Lee Sottile (they/them) has always been a huge fan of musical theater since high school. Continuing this love for theater, Sottile decided to pursue their interests in a combination of art and humanities. Sottile graduated from Chapman in May 2020 with a Bachelor of Fine Arts in Television, Writing, and Production as well as a Bachelor of Arts in History.
Last summer, they were awarded the Summer Undergraduate Research Fellowship (SURF), an eight-week program overseen by the Center for Undergraduate Excellence (CUE). SURF is a paid program that connects students to faculty mentors to work on research or creative projects during the summertime.
Sottile’s SURF research built off of their undergraduate senior thesis focused on challenging military themes in war musicals. They researched three musical shows: Allegiance (2015), Bandstand (2017), and Alice by Heart (2019) to compare to the messaging of older musicals during World War II, which do not portray war in an objective manner.
Instead, Sottile argues the older musicals romanticized and undermined the associated trauma and displacement of wartime and postwar experiences. “There are a couple articles or chapters in some books, but there’s not a lot of research on how musical theater represents war…so there’s a big gap in historiography.”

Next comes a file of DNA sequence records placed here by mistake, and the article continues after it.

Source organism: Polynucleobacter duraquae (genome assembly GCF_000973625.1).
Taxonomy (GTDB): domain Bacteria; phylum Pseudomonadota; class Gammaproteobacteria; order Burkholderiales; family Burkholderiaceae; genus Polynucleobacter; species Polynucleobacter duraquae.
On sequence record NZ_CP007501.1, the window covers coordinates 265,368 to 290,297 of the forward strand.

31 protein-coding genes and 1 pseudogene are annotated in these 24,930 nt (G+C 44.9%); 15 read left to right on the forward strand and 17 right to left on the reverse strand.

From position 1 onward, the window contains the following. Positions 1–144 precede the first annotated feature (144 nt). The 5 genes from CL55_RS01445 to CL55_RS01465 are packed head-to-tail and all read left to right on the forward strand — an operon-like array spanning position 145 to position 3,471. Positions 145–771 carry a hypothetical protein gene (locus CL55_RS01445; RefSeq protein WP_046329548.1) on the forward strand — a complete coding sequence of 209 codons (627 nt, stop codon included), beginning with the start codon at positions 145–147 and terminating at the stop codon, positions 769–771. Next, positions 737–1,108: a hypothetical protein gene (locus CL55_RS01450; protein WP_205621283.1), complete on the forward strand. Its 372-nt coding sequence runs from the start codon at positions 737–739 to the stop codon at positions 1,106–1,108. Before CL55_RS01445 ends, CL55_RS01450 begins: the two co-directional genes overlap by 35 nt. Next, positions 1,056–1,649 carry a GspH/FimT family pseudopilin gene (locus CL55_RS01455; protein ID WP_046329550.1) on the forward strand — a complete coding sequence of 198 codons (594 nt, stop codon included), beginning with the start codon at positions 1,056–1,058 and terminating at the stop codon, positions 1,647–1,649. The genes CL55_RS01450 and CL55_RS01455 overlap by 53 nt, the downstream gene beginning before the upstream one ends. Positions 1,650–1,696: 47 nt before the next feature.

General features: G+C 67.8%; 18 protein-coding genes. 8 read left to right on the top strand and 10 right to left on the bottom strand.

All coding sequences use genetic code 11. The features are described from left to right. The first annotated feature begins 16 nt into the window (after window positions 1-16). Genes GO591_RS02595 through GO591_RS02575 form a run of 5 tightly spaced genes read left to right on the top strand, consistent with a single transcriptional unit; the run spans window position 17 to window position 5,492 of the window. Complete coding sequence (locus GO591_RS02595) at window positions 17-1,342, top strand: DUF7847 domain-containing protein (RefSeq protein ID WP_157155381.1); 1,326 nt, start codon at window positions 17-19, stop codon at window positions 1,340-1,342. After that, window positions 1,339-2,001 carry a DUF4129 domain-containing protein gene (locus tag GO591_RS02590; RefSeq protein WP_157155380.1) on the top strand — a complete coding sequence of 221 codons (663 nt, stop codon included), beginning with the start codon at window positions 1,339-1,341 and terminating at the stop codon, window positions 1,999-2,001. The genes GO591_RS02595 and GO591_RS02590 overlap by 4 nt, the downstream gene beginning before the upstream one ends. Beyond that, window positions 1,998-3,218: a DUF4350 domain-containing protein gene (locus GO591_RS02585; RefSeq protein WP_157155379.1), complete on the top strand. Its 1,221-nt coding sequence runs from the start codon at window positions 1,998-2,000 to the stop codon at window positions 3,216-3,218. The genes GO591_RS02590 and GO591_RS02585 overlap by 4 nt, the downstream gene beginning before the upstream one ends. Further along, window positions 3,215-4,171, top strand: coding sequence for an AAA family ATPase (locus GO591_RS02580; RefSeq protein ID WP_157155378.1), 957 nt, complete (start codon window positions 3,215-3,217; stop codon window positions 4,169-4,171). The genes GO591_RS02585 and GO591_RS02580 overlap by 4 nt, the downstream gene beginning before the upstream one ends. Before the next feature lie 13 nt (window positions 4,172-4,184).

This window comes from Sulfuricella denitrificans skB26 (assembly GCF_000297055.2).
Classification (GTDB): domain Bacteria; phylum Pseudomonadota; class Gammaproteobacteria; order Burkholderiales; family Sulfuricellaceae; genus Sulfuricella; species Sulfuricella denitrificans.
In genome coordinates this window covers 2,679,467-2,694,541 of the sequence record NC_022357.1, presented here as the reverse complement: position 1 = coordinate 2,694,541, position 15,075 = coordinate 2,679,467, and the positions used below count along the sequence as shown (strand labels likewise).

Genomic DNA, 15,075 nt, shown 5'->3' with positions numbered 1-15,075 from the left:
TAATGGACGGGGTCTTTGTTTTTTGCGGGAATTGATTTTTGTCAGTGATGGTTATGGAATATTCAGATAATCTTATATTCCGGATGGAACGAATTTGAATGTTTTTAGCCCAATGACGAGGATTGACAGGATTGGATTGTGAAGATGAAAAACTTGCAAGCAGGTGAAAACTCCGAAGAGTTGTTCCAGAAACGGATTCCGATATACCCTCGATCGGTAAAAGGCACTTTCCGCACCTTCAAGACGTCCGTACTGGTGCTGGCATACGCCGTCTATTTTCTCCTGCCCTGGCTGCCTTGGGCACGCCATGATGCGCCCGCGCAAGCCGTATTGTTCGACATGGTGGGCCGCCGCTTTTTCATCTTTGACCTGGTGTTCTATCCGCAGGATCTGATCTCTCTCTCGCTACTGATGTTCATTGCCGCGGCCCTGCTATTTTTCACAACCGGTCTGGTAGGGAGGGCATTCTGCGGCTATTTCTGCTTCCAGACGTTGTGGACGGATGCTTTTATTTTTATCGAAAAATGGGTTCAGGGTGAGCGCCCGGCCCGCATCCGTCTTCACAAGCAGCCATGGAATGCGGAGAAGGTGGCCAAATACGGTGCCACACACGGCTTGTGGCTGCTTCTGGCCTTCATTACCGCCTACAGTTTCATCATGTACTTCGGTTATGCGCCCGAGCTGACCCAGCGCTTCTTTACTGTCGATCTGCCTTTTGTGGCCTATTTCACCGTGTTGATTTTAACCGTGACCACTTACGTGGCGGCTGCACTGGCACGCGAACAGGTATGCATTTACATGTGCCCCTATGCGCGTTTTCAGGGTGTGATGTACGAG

Their unique topic highlights that research is not bound to a specific set of topics to choose from. In fact, research is catered to one’s particular curiosity. “I think it’s frustrating that a lot of people think research means STEM and lab work and that’s not all research entails. The humanities do valuable research, it just looks very different,” Sottile emphasized.
They mentioned the beauty of research, more specifically during SURF, was the blending of students and faculty from different backgrounds. Without participating in these types of programs, they would have rarely interacted with someone in a different college, like Schmid or Crean.
When asked about giving advice to undergraduates interested in research, they said to make sure you find a project that you’d love to learn more about. “If you don’t love what you’re doing, and aren’t really passionate about it, it’s really hard sometimes to just push through and get that paper done—you’re living, breathing, and eating this material all the time,” they added.
After finishing their master’s degree, they have some ideas on what they want to do in the future. Sottile either wants to work in the State Department or maybe even pursue a Ph.D. in theater and performance studies.
In addition to conducting research, Sottile is also a student scholar ambassador on campus. If you’re interested in connecting with them through a peer advising appointment, check out the ambassador webpage.
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